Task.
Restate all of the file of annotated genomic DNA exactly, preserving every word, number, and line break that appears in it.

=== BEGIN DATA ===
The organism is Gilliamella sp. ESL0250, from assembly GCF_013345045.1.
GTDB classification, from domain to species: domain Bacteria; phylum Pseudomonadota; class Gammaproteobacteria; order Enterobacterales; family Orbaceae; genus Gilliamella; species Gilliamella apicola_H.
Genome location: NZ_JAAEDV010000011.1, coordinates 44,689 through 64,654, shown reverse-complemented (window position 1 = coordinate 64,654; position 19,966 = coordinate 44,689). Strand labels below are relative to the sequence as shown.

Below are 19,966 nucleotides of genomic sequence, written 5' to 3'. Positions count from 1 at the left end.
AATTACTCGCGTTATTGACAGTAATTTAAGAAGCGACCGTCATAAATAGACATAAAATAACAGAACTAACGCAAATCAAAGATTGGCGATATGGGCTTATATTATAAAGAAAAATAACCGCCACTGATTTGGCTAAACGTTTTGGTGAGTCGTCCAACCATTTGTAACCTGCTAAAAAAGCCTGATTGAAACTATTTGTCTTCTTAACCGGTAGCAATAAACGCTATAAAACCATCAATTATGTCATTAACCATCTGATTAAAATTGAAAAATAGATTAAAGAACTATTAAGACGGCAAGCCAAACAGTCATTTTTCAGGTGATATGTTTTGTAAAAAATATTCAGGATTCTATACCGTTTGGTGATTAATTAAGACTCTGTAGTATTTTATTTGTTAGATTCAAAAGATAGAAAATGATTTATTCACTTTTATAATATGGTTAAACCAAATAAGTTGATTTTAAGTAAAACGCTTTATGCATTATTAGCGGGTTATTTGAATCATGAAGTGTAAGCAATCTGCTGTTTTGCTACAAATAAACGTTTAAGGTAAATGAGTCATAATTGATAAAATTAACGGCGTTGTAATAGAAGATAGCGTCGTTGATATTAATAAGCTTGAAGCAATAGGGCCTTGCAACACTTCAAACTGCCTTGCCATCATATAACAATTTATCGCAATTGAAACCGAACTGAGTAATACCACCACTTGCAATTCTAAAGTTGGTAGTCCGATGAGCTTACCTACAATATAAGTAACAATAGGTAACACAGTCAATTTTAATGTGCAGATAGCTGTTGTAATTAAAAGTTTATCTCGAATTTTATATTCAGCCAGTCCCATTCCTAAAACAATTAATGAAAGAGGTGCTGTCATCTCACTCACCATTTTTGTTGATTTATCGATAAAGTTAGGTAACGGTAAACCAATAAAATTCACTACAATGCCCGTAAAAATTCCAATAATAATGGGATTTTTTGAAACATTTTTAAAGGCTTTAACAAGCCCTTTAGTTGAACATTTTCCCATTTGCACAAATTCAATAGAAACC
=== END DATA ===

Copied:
The organism is Gilliamella sp. ESL0250, from assembly GCF_013345045.1.
GTDB classification, from domain to species: domain Bacteria; phylum Pseudomonadota; class Gammaproteobacteria; order Enterobacterales; family Orbaceae; genus Gilliamella; species Gilliamella apicola_H.
Genome location: NZ_JAAEDV010000011.1, coordinates 44,689 through 64,654, shown reverse-complemented (window position 1 = coordinate 64,654; position 19,966 = coordinate 44,689). Strand labels below are relative to the sequence as shown.

Below are 19,966 nucleotides of genomic sequence, written 5' to 3'. Positions count from 1 at the left end.
AATTACTCGCGTTATTGACAGTAATTTAAGAAGCGACCGTCATAAATAGACATAAAATAACAGAACTAACGCAAATCAAAGATTGGCGATATGGGCTTATATTATAAAGAAAAATAACCGCCACTGATTTGGCTAAACGTTTTGGTGAGTCGTCCAACCATTTGTAACCTGCTAAAAAAGCCTGATTGAAACTATTTGTCTTCTTAACCGGTAGCAATAAACGCTATAAAACCATCAATTATGTCATTAACCATCTGATTAAAATTGAAAAATAGATTAAAGAACTATTAAGACGGCAAGCCAAACAGTCATTTTTCAGGTGATATGTTTTGTAAAAAATATTCAGGATTCTATACCGTTTGGTGATTAATTAAGACTCTGTAGTATTTTATTTGTTAGATTCAAAAGATAGAAAATGATTTATTCACTTTTATAATATGGTTAAACCAAATAAGTTGATTTTAAGTAAAACGCTTTATGCATTATTAGCGGGTTATTTGAATCATGAAGTGTAAGCAATCTGCTGTTTTGCTACAAATAAACGTTTAAGGTAAATGAGTCATAATTGATAAAATTAACGGCGTTGTAATAGAAGATAGCGTCGTTGATATTAATAAGCTTGAAGCAATAGGGCCTTGCAACACTTCAAACTGCCTTGCCATCATATAACAATTTATCGCAATTGAAACCGAACTGAGTAATACCACCACTTGCAATTCTAAAGTTGGTAGTCCGATGAGCTTACCTACAATATAAGTAACAATAGGTAACACAGTCAATTTTAATGTGCAGATAGCTGTTGTAATTAAAAGTTTATCTCGAATTTTATATTCAGCCAGTCCCATTCCTAAAACAATTAATGAAAGAGGTGCTGTCATCTCACTCACCATTTTTGTTGATTTATCGATAAAGTTAGGTAACGGTAAACCAATAAAATTCACTACAATGCCCGTAAAAATTCCAATAATAATGGGATTTTTTGAAACATTTTTAAAGGCTTTAACAAGCCCTTTAGTTGAACATTTTCCCATTTGCACAAATTCAATAGAAACC